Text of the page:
Tag Archives: architecture

Herbert Simms City‘.

Tribute to a modernist public servant.

By Paddy Cahill, who writes:

I though you might be interested in a short piece we have just made looking at some of the Dublin buildings of former Dublin Corporation Housing Architect, Herbert Simms, top, (who oversaw the building of 17,000 new homes in Dublin City).

Overworked and under-appreciated, Simms took his own life at the age of 50 on September 27th 1948 leaving a note: “I cannot stand it any longer, my brain is too tired to work any more. It has not had a rest for 20 years except when I am in heavy sleep. It is always on the go like a dynamo and still the work is being piled on to me.”

This short film observes some of Simms designs, while we hear Nell Regan’s poem inspired by him, and Irene Buckley’s original musical composition.

Top pic: Irish Times

Meanwhile

Architect Kevin Roche: Dublin born but raised in Mitchelstown, County Cork,

Kevin Roche, the Irish-American architect and Pritzker laureate known whose modernist sensibility transformed America’s post-war cultural and corporate institutions, has died of natural causes in his home in Guilford, Connecticut. News of Roche’s passing was first posted to the website of his office, Kevin Roche John Dinkeloo and Associates late on 02 March. He was 96 years old.

Kevin Roche, Celebrated Designer of Post-War America, Passes away at 96 (ArchitectDaily)

Kevin Roche, Architect Who Melded Bold With Elegant, Dies at 96 (New York Times)

Pic: Roche, Dinkloo & Associatesd

The intricate pencilings of JaeCheol Park (aka ‘PaperBlue’) – done in the style of architectural drawings but given fantastical free reign to merge and blur into dreamlike urban environments.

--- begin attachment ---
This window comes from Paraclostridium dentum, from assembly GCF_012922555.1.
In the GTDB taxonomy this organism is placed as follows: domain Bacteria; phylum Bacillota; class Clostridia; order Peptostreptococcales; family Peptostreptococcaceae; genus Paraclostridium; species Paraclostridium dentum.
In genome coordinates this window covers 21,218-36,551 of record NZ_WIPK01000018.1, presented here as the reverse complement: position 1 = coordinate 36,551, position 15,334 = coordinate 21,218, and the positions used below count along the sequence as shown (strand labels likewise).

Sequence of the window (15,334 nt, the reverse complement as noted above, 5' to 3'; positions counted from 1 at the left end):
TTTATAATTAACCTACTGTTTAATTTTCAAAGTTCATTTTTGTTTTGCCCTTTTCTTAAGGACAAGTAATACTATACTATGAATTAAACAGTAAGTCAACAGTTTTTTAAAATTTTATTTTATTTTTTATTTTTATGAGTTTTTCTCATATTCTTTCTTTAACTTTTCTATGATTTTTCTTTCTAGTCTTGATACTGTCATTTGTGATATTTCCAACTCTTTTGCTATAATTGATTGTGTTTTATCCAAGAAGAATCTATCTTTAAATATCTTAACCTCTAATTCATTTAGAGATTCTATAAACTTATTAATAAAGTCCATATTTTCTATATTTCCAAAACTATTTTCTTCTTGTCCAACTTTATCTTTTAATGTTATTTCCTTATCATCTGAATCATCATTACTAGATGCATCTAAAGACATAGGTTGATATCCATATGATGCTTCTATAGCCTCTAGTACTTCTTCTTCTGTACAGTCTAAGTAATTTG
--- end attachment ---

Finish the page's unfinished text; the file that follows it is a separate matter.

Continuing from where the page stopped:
The artist, based in Seongnam, South Korea offers YouTube tutorials here.

colossal

Dreaming Squares.

Paddy Cahill writes:

Back in 2013 myself and Shane O’Toole filmed an interview with Ronnie Tallon – the most prolific architect in 20-century Ireland, and one of its most discerning – about his masterwork, the former Carrolls Cigarette Factory in Dundalk (top) – now, half a century later, an Institute of Technology.

This (above) is our recently completed short documentary from this interview, filmed shortly before Dr Tallon’s death in 2014, where he talks about why he loved the square shape for the infinite freedom it offers within fixed constraints….

Paddy Cahill

A selection of especially gravity-defying examples of Brutalist architecture.

From top: Grand Central Water Tower, Midrand, South Africa, (1996); Armstrong Rubber Company Building, New Haven, Connecticut, (1968); São Paulo Museum of Art,  Brazil, (1968); Praxis Home, Mexico City (1970); Timmelsjoch Experience Pass Museum, Austria, (2010) and De Rotterdam, Rotterdam, ( 2013).

phaidon

Custom printed tiles by Lithuanian design studio Gyva Grafika.

The tiles feature images of actual windows (some curtained, others featuring the inhabitants peering out) taken in the neighbourhood where this public toilet is located.

designyoutrust

The bizarre and wonderful world of Soviet-era bus stops, captured (in the course of a 16,000 km round trip of Russia) by photographer Christopher Herwig in a follow up to a previously published homage. To wit:

A foreword by renowned architecture and culture critic Owen Hatherley, reveals new information on the origins of the Soviet bus stop. Examining the government policy that allowed these ‘small architectural forms’ to flourish, he explains how they reflected Soviet values, and how ultimately they remained – despite their incredible individuality – far-flung outposts of Soviet ideology.

Soviet Bus Stops Volume II (Christopher Herwig)

dyt